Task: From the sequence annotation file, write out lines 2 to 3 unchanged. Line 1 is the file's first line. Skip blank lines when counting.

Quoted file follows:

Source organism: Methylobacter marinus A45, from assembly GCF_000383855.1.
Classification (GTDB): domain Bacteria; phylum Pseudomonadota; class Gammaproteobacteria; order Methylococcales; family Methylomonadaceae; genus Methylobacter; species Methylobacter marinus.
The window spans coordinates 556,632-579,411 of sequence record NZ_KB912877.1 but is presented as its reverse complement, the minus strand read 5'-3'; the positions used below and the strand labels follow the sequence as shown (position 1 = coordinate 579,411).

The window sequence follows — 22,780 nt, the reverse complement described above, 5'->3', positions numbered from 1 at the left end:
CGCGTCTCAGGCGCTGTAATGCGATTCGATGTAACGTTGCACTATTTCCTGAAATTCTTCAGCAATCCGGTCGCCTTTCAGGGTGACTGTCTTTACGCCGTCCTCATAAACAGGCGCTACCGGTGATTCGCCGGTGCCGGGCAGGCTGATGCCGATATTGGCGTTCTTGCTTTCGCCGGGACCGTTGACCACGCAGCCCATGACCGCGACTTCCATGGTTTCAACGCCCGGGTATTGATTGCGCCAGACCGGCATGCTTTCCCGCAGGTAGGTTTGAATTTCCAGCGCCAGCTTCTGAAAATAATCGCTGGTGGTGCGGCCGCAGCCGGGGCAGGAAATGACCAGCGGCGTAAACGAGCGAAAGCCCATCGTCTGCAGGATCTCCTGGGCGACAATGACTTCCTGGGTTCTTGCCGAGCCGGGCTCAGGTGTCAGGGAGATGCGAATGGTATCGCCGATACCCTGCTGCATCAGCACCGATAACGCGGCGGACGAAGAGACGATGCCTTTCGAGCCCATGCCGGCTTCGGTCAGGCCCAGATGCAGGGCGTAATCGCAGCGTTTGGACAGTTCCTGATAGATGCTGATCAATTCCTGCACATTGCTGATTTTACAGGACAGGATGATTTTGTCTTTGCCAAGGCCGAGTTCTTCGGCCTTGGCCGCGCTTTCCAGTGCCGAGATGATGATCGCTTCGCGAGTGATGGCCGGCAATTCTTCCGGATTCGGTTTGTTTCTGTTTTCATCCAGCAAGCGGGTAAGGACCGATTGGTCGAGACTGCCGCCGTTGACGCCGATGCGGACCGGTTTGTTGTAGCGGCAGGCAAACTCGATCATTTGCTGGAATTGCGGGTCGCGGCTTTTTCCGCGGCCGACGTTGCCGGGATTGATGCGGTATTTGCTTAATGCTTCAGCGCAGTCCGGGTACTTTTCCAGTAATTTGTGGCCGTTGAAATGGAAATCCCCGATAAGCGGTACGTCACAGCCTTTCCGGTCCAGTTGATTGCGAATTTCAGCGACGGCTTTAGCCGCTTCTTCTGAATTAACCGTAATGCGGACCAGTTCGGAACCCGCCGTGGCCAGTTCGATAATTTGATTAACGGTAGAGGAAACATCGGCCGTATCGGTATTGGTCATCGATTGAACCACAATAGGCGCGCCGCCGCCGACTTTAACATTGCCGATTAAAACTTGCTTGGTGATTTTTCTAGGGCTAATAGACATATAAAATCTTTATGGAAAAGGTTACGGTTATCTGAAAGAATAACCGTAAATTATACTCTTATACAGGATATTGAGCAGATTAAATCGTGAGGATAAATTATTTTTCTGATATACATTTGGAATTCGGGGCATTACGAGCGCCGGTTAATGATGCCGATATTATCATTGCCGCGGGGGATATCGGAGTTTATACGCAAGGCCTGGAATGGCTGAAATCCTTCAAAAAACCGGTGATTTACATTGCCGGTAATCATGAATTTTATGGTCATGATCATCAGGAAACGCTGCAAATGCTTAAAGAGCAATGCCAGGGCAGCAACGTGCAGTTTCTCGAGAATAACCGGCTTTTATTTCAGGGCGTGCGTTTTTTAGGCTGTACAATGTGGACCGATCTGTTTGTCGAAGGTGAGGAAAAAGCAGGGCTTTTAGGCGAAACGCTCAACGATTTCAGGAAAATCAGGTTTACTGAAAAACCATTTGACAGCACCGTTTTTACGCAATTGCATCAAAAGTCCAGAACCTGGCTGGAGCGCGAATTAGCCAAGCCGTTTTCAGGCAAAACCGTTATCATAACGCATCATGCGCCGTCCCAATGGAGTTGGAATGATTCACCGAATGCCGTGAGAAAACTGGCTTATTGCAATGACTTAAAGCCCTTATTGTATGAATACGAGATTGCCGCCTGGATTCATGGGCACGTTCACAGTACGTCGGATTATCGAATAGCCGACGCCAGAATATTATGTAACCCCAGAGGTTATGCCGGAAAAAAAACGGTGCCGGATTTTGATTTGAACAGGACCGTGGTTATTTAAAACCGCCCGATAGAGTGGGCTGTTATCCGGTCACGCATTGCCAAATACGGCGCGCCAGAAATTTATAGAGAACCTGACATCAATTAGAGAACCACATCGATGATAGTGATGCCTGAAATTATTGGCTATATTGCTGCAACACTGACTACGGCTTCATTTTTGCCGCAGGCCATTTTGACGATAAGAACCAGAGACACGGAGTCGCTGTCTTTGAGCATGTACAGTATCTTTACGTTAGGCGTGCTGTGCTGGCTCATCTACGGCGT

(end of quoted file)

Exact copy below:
Classification (GTDB): domain Bacteria; phylum Pseudomonadota; class Gammaproteobacteria; order Methylococcales; family Methylomonadaceae; genus Methylobacter; species Methylobacter marinus.
The window spans coordinates 556,632-579,411 of sequence record NZ_KB912877.1 but is presented as its reverse complement, the minus strand read 5'-3'; the positions used below and the strand labels follow the sequence as shown (position 1 = coordinate 579,411).